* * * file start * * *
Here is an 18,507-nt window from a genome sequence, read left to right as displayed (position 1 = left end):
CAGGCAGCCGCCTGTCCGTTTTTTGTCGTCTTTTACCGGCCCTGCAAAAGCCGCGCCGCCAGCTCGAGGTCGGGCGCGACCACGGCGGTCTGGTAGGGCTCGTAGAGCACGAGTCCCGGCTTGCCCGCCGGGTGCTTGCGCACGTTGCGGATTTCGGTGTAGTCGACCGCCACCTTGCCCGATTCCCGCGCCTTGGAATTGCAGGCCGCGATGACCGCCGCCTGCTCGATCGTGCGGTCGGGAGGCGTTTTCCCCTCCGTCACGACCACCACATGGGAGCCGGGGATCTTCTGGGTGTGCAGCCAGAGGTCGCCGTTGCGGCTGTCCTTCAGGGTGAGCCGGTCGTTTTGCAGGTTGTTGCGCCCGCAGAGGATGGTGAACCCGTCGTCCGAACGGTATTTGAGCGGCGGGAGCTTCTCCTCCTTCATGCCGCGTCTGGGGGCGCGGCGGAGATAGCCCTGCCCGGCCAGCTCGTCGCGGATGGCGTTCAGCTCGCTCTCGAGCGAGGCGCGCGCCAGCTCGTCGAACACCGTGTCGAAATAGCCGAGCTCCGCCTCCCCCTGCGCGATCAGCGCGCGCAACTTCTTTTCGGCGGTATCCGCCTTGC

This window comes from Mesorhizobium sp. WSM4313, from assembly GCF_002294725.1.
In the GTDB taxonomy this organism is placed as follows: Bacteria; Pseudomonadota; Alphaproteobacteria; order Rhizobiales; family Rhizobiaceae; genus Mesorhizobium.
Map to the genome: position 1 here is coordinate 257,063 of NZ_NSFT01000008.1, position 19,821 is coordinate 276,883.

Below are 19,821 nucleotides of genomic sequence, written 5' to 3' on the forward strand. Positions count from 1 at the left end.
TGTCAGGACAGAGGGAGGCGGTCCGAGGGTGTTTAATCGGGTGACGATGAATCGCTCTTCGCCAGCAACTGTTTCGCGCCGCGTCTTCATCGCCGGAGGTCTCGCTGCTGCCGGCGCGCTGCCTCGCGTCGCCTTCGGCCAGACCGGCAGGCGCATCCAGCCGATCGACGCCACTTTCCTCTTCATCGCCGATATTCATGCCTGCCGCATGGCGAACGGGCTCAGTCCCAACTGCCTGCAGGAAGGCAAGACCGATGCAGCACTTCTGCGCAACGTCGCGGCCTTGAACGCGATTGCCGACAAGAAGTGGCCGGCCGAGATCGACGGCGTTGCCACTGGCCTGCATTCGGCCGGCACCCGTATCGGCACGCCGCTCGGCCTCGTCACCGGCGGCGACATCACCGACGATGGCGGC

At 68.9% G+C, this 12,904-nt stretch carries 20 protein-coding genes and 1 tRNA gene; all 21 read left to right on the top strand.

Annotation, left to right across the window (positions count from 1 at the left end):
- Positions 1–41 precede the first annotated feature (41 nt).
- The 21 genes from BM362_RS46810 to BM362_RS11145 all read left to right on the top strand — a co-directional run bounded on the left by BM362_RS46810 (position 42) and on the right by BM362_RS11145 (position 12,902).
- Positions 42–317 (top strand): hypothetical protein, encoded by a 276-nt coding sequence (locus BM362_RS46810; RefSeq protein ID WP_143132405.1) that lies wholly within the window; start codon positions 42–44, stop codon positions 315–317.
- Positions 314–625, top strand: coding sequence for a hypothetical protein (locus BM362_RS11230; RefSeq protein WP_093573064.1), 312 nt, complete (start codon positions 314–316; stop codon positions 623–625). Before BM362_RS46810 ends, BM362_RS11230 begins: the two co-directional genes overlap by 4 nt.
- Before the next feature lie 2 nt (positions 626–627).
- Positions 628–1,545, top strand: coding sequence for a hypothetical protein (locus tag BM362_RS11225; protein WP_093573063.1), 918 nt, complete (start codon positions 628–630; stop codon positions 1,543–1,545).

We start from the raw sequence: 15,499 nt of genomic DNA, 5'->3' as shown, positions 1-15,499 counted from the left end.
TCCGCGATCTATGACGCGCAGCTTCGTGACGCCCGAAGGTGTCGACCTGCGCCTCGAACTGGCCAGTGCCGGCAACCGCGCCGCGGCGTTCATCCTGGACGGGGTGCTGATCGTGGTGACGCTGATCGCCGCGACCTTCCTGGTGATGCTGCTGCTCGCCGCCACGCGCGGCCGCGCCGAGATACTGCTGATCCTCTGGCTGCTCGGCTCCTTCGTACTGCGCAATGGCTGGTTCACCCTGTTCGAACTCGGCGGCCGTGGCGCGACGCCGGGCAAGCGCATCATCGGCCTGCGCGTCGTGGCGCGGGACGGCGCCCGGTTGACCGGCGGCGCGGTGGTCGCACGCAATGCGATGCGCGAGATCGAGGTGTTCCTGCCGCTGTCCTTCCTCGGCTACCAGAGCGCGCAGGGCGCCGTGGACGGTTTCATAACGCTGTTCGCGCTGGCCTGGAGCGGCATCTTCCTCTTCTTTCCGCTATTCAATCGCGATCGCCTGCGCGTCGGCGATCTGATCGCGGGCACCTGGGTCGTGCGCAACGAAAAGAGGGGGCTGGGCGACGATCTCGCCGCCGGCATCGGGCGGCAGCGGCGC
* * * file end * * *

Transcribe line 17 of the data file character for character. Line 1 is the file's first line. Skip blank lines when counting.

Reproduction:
TCCGCGATCTATGACGCGCAGCTTCGTGACGCCCGAAGGTGTCGACCTGCGCCTCGAACTGGCCAGTGCCGGCAACCGCGCCGCGGCGTTCATCCTGGACGGGGTGCTGATCGTGGTGACGCTGATCGCCGCGACCTTCCTGGTGATGCTGCTGCTCGCCGCCACGCGCGGCCGCGCCGAGATACTGCTGATCCTCTGGCTGCTCGGCTCCTTCGTACTGCGCAATGGCTGGTTCACCCTGTTCGAACTCGGCGGCCGTGGCGCGACGCCGGGCAAGCGCATCATCGGCCTGCGCGTCGTGGCGCGGGACGGCGCCCGGTTGACCGGCGGCGCGGTGGTCGCACGCAATGCGATGCGCGAGATCGAGGTGTTCCTGCCGCTGTCCTTCCTCGGCTACCAGAGCGCGCAGGGCGCCGTGGACGGTTTCATAACGCTGTTCGCGCTGGCCTGGAGCGGCATCTTCCTCTTCTTTCCGCTATTCAATCGCGATCGCCTGCGCGTCGGCGATCTGATCGCGGGCACCTGGGTCGTGCGCAACGAAAAGAGGGGGCTGGGCGACGATCTCGCCGCCGGCATCGGGCGGCAGCGGCGC